A Conversation with Next Century Cities and Land O’Lakes’ Director of Federal Government and Industry Relations, Michael Daniels
Francella Ochillo: We would like to know what you guys have been doing over the past year. We’re constantly thinking about “How do you achieve universal broadband access, and how do you achieve that goal without doing a disservice to one group or another?” One of the things that we worry about sometimes is the way that rural is pitted against urban, as if it’s one versus the other, when I think that we need to be thinking about how both can be addressed. What do you want municipal leaders to know about the work that you guys are doing, and how can they support it?
Land O’ Lakes: Land O’ Lakes is a 100-year-old farmer-owned cooperative. We are made up of four different business units. The Dairy Unit is what most people know us from– the butter and the cheese that you all see in the grocery store. There are 1,700 dairy farmers who are owners within the co-op. We also have Purina Animal Nutrition, which feeds large animals. Then we also have a business called Winfield United, which is a crop input business, so that includes seed, fertilizer, and other things that a farmer would put on their land. The Winfield and Purina products are sold through a vast network of agricultural retailers across the nation and also our member cooperatives.
There are around 1,000 agricultural retailers that are dotted throughout rural America, many of those are cooperatives themselves. So in some cases our members are also co-ops. It’s through this network that we touch about half of the harvested acreage in the country and about 10,000 rural communities.
The fourth business unit is called Truterra. It’s the newest business unit, and it helps our farmers improve productivity and sustainable outcomes on their land.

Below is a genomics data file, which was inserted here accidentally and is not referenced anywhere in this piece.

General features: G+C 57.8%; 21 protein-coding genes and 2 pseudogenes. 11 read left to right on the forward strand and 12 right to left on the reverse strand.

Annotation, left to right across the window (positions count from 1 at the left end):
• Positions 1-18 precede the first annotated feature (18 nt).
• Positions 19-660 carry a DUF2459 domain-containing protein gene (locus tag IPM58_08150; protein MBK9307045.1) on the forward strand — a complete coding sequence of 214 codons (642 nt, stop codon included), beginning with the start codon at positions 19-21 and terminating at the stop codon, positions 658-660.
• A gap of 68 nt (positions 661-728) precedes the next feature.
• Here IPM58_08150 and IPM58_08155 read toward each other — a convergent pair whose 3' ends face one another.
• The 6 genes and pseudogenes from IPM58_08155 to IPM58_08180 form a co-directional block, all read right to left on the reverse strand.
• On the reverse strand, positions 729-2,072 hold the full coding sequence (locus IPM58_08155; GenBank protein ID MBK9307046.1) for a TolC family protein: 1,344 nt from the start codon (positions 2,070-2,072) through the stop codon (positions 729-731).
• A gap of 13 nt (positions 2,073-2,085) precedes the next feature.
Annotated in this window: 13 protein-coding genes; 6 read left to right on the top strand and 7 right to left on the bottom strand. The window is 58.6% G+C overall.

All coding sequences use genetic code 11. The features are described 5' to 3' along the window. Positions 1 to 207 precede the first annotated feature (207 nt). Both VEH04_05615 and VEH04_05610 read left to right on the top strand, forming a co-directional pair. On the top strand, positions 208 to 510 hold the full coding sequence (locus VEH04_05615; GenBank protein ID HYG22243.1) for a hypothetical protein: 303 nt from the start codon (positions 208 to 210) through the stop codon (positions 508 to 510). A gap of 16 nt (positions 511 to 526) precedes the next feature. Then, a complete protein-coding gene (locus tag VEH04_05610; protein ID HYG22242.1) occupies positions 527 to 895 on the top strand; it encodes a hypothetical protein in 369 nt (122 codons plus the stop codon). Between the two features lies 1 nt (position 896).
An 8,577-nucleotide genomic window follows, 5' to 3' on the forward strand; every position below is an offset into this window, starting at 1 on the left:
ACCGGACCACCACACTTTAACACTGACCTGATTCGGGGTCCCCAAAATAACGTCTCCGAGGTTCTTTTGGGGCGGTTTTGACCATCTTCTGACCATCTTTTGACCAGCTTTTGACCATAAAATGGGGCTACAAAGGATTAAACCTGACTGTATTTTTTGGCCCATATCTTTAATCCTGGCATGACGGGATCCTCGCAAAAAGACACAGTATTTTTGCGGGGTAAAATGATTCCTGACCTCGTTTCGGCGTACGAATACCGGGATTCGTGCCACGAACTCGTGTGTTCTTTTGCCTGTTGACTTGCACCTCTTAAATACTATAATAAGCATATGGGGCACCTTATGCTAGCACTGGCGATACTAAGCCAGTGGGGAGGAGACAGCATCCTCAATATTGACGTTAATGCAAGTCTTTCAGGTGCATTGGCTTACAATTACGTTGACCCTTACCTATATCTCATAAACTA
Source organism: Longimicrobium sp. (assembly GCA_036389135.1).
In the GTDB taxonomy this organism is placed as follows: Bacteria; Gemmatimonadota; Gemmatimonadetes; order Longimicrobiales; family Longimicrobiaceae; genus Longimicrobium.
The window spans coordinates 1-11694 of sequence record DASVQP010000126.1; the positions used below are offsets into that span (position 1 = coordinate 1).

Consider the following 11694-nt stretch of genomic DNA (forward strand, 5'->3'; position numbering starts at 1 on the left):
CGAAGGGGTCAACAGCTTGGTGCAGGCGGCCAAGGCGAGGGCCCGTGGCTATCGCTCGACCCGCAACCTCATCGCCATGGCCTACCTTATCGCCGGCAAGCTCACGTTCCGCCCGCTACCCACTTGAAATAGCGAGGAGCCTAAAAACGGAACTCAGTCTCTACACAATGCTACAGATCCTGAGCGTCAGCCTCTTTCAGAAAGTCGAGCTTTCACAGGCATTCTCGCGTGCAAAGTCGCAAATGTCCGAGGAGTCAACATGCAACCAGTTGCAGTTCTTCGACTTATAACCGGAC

Those are the business units of Land O’ Lakes. When our CEO Beth Ford took over that job a couple of years ago, she went out and visited these members all around the country. Among other things, she very quickly learned and realized that there’s this great connectivity gap in many of these communities. If you live and work in rural America, there’s a good chance that you don’t have access to quality high-speed broadband. Not only does that affect the on-farm productivity for our members, but it is the vitality, the livelihood of rural America at large. During COVID-19 this hits harder than ever – access to health care, access to distance learning.
We have a program at Land O’ Lakes where we give opportunities for work to spouses of our members that they can do from home to supplement the income, but again, without the internet they can’t do that. So it’s a thread that goes through these communities. Without connectivity they can’t do any of these things. Once Beth realized this she made it a priority and we started focusing very heavily on this issue. If you go to about a year ago, part of our mission was to determine what we could do to advocate for long term policy solutions, recognizing that we are not a service provider, but we have a vast rural footprint with membership all over the country.